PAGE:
* Brahmaputra River floods devastate Assam state
* PM Singh calls floods worst in recent times, promises aid
* State rich in oil, gas and timber
By Biswajyoti Das
PAZARBHANGA, India, July 16 (Reuters) - India’s annual monsoon has claimed 109 lives since rains started in June and left at least 400,000 people homeless in the northeastern state of Assam, in a tragedy experts say was made worse by corruption and poor management of the Brahmaputra River.
A senior member of the Assam Human Rights Commission, a government body, told Reuters it suspects millions of dollars meant for flood control have been siphoned off by state water department officials in the last five years. The commission has demanded a high-level investigation by the government.
Prime Minister Manmohan Singh, who represents Assam in the upper house of parliament, called the floods the worst in recent times and promised $1,800 to each victim’s family in compensation. Critics say that much of the money will evaporate.
“Corruption is rampant before and after a flood,” said Arup Misra, a prominent environmental activist in the state and a professor at Assam Engineering College. “Some officials eagerly wait for floods as they could make money on repairing of embankments and relief distribution.”
Over the past 60 years successive governments have built levees along most of the length of the volatile Brahmaputra, which is Assam’s main river and is fed by Himalayan snow melt and some of the world’s heaviest rainfall. Experts say these embankments are both criminally under-maintained and a discredited form of flood management.
Assam is famed as a tea-growing region and rich in oil and timber. It is also home to the Kaziranga National Park that hosts two-thirds of the world’s Great One-horned Rhinoceroses.
Nearly a decade ago, Hannan Sikdar’s father lost his home and farm to floods in Assam. On June 28, the same fate struck Sikdar and his family of 10 when the Brahmaputra b u rst through a dike and swept away their home and everything they owned in the middle of the night.
Assam’s population is on the rise, and like millions of others, Sikdar lived in a danger zone right next to the river’s mud embankment. Millions of dollars were assigned to keep levees in good shape. But in eight years living there, Sikdar says nobody even came to talk about the risks.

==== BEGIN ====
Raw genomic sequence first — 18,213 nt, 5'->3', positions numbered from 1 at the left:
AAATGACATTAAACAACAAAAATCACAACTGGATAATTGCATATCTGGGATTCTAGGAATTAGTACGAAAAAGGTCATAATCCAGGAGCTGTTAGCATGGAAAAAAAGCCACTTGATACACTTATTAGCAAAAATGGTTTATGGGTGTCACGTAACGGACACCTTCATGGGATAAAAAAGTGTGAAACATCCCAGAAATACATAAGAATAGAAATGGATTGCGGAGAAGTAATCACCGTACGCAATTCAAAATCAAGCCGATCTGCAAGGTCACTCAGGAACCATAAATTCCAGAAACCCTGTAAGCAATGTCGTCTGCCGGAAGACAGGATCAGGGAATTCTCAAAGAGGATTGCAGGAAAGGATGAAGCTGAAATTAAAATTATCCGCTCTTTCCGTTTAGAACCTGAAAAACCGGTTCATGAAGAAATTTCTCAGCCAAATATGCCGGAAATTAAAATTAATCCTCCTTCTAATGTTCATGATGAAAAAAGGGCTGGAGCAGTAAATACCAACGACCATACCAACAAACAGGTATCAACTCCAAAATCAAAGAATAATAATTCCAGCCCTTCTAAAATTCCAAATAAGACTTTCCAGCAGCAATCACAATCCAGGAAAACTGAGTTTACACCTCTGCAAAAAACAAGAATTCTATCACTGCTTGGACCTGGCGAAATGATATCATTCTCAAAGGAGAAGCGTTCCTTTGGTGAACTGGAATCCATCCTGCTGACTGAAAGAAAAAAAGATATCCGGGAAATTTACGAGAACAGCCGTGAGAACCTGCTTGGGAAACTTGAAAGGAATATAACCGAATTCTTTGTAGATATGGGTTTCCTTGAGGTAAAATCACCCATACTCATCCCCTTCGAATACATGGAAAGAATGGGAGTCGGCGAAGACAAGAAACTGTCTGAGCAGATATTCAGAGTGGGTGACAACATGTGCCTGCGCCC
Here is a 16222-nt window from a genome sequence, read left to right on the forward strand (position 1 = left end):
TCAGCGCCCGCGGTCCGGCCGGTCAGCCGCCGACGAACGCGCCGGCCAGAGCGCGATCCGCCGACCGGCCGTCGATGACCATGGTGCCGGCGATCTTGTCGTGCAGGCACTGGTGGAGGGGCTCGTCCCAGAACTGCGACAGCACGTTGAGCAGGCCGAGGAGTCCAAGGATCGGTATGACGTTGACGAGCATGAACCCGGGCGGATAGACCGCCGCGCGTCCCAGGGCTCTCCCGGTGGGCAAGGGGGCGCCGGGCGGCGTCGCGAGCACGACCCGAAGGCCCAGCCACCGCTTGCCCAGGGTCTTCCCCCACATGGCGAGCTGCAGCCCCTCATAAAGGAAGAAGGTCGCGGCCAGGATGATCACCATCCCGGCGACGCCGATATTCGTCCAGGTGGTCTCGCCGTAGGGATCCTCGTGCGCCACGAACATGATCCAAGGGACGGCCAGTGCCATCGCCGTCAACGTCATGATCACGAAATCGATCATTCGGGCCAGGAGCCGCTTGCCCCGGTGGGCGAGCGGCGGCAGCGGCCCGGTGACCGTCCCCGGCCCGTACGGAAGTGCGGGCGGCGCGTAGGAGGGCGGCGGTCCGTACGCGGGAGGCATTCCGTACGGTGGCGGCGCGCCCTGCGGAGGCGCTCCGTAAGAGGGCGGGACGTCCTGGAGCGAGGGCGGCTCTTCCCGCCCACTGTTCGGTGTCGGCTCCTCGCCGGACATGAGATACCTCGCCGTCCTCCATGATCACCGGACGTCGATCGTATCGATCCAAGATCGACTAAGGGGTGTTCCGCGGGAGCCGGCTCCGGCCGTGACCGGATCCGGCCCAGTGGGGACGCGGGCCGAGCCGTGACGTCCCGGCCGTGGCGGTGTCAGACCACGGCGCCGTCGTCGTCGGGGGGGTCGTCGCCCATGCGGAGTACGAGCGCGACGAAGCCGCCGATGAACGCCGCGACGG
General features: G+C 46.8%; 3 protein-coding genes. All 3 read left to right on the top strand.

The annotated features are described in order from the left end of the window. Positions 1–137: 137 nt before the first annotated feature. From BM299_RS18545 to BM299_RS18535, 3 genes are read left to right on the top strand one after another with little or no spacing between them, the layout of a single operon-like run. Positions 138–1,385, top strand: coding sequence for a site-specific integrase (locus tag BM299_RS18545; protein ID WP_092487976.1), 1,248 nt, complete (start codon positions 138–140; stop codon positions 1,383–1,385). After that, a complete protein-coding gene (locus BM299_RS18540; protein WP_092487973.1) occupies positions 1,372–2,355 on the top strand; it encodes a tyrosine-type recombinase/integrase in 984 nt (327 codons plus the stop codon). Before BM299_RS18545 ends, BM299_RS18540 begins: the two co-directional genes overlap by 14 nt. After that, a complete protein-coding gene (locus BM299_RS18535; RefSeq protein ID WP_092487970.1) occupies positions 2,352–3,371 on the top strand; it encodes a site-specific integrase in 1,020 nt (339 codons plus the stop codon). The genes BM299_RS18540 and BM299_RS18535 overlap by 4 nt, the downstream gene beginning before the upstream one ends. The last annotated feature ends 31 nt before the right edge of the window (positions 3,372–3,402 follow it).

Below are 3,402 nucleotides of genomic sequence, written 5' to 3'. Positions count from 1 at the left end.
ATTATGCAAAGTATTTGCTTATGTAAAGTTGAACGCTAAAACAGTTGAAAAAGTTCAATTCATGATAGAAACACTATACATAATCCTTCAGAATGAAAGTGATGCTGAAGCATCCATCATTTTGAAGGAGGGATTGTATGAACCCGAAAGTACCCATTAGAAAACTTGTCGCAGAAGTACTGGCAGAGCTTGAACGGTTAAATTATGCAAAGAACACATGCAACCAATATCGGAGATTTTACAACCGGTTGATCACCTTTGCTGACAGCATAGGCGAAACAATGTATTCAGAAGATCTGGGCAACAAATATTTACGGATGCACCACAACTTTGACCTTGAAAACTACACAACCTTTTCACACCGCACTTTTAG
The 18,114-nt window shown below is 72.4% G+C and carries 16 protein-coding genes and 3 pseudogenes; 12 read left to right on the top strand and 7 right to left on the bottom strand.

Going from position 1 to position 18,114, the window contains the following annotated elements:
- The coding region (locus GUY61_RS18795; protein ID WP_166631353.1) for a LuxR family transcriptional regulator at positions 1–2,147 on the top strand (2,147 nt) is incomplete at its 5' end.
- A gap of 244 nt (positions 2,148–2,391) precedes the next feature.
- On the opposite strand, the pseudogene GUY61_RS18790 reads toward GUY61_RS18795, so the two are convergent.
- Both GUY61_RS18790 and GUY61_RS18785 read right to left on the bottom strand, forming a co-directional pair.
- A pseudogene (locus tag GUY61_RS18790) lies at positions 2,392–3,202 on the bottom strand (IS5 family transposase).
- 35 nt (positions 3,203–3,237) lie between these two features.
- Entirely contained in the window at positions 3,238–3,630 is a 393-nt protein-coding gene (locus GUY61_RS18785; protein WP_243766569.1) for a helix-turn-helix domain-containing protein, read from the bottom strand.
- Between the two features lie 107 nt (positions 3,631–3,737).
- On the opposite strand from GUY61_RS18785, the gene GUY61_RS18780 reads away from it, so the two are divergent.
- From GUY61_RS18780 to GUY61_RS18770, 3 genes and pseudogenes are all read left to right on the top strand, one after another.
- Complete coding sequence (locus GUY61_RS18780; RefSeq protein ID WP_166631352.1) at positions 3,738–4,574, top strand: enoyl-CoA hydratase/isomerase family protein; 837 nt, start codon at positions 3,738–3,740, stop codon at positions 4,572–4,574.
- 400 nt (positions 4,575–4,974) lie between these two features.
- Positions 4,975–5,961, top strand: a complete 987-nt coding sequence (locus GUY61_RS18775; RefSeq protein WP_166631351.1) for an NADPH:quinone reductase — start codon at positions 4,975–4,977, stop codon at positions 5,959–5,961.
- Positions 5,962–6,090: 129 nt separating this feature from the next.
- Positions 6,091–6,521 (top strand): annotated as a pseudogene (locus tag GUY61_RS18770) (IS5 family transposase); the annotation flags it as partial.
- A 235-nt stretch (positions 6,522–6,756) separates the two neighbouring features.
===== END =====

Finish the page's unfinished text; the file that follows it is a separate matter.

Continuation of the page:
“This was the place where we made our home when my father lost his property several years ago,” said the 30-year-old, looking down at the wreckage of his bamboo and wood house from a new makeshift hut further along the embankment.
“We were never told that this embankment could break.”
Rajiv Sinha, an expert on river dynamics, said the levees prevent the river from spreading silt in its natural flood plain, causing the river to clog up and increasing the frequency and intensity of floods. Similar embankments downstream in Bangladesh have also been blamed for devastating flooding.
“In the last fifty years, two things have happened -- the expenditure on flood control has increased tremendously, and at the same time the damage caused by floods has also increased exponentially,” said Sinha, who teaches geosciences at the Indian Institute of Technology in Kanpur.
Globally, flood management trends are moving away from levee-type measures to natural storage areas such as swamps and wetlands. But Assam has failed to come up with any modern, long-term plan to harness the river.
Entire villages, such as the one Sikdar belonged to, have cropped up in flood-prone areas and their only layer of protection is a neglected, crumbling mud wall.
As heavy rains continue, officials fear a second spell of floods soon, but victims such as Hanan Sikdar continue to live in tiny straw and tin shelters next to the broad river.
“People are living in danger zones out of compulsion,” said Chandan Talukdar relief worker w ith Sikdar. “Till alternative land is found, these people will remain on embankments.” (Writing by Diksha Madhok; Editing by Frank Jack Daniel and Ed Lane)